Service Continuity in a Disrupted World


We take for granted day-to-day activities like going to work, the store, the bank, or just about any public gathering. But beyond the justifiable health concerns, the recent worldwide COVID-19 (Coronavirus) pandemic has taught us how fragile our personal and business ecosystems are, and how profound large-scale disruptions can be to service continuity.

When pandemics, extreme weather events, and natural or human-made disasters occur on a localized or global level, addressing safety is a primary concern. However, our interconnected world must continue to function—albeit in an altered state—including doing business as unusual.

Business continuity and the distributed workforce

In times of quarantine or blocked physical infrastructure, businesses still have services to perform, employees that need to work, and customers that need help, even if it means shifting from premise-based to virtual work models where possible.

Fortunately, many cloud-based and mobile technologies support a work-from-home model for individuals that are not location-bound like manufacturing or essential health and emergency services workers (who we are very grateful for).

Thankfully, cloud-based business/collaboration applications and remote meeting solutions facilitate contingency work-from-home scenarios. They do a pretty good job of approximating in-person office experiences and productivity levels while keeping employees safe.   

But what about customer service? 

When businesses temporarily shutter brick-and-mortar businesses, customers still require support as they turn to online alternatives. In fact, this virtual shift creates an even greater need for customer service and support as many consumers who have never done business online are forced to do so for the first time.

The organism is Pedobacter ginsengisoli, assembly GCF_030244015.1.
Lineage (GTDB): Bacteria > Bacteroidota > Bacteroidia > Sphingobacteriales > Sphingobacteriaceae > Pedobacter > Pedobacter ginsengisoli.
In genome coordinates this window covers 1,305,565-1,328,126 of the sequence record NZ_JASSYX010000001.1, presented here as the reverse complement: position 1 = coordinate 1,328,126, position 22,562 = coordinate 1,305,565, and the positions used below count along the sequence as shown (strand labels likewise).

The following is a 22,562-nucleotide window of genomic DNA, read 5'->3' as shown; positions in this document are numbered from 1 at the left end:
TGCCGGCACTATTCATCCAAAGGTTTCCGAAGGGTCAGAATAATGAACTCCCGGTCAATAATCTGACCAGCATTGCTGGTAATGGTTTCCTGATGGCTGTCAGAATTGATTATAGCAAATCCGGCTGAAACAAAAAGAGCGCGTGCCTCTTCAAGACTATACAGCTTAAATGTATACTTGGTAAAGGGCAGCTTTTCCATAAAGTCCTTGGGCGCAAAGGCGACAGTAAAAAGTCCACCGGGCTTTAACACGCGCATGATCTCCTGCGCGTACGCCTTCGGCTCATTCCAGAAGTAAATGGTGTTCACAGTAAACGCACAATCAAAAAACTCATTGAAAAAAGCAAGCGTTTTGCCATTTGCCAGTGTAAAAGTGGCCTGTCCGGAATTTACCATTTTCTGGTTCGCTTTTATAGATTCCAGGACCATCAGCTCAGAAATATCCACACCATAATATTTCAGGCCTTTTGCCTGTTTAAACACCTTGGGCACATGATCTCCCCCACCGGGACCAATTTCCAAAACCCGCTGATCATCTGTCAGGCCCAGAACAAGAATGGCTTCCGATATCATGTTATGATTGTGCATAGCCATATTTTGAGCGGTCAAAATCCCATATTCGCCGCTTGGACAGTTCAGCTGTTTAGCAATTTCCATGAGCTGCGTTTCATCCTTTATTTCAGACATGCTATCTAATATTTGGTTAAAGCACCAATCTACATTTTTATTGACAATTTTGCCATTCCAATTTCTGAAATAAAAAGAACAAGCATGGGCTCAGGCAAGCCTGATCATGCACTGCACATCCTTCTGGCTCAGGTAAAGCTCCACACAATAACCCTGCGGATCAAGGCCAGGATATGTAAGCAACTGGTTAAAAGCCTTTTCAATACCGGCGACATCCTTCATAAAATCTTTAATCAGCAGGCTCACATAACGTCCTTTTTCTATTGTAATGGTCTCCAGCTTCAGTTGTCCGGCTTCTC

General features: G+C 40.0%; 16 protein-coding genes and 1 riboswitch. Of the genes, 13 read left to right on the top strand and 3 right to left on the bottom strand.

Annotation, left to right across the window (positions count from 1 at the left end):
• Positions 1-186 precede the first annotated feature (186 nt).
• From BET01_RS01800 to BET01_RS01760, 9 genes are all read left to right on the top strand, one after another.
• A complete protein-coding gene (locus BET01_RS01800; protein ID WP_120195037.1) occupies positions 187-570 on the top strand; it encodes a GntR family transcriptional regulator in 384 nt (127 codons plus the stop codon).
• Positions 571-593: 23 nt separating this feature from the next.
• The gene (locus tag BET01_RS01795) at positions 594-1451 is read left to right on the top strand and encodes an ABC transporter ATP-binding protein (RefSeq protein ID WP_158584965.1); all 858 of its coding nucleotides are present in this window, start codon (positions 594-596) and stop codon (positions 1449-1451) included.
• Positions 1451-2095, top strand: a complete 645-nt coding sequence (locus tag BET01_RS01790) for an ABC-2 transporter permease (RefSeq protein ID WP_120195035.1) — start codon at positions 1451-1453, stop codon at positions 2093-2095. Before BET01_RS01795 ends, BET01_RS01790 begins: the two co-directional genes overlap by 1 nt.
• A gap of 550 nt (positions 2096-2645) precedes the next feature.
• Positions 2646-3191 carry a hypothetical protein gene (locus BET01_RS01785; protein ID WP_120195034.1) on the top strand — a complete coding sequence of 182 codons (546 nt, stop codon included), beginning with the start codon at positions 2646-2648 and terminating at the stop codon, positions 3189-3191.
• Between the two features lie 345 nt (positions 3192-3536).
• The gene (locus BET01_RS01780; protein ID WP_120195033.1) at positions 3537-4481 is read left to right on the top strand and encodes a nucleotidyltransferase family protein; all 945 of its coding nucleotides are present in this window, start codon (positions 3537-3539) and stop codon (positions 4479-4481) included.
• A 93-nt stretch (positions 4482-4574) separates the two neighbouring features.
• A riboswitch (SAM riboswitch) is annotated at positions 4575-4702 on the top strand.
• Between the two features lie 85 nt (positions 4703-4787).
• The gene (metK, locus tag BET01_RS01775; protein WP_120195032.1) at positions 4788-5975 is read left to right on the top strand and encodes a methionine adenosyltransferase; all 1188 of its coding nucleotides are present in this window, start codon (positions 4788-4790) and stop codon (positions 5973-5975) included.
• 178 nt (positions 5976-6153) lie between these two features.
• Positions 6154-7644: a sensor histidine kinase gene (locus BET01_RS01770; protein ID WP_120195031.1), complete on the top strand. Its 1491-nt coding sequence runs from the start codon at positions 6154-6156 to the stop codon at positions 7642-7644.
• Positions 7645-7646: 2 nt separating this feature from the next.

Answering that call can be a significant challenge for organizations, especially for companies without a continuity plan for unexpectedly distributed support staff and disruptions to contact center operations.

Digital Customer Service can help 

Fortunately, Digital Customer Service platforms, like Glia’s, are designed to facilitate location-independent, multichannel communications between enterprises and their consumers (including chat, phone, online voice, and video). Many of our Banking, Insurance and Credit Union customers are happy to find that they can quickly configure Glia to provide business continuity for displaced service workers and virtual contact center staff to keep the lines of communication open when the unthinkable happens.

Hopefully, you and your loved ones are well as you read this, and the current situation quickly passes so we can return to our [new] normal lives. If this pandemic underscores one thing, it is that unexpected disruptions to our lives and businesses can happen at any time. We must all be prepared for contingencies. Digital Customer Service is one way to ensure that businesses can support customers in times of need.
We wrote this article to share the guidance that came out of recent conversations with Glia’s customers who continually inspire us. Hopefully, it inspired you too. Stay well and please be our guest for a timely on-demand webinar: Enabling Customer Service in Today’s Work From Home Environment.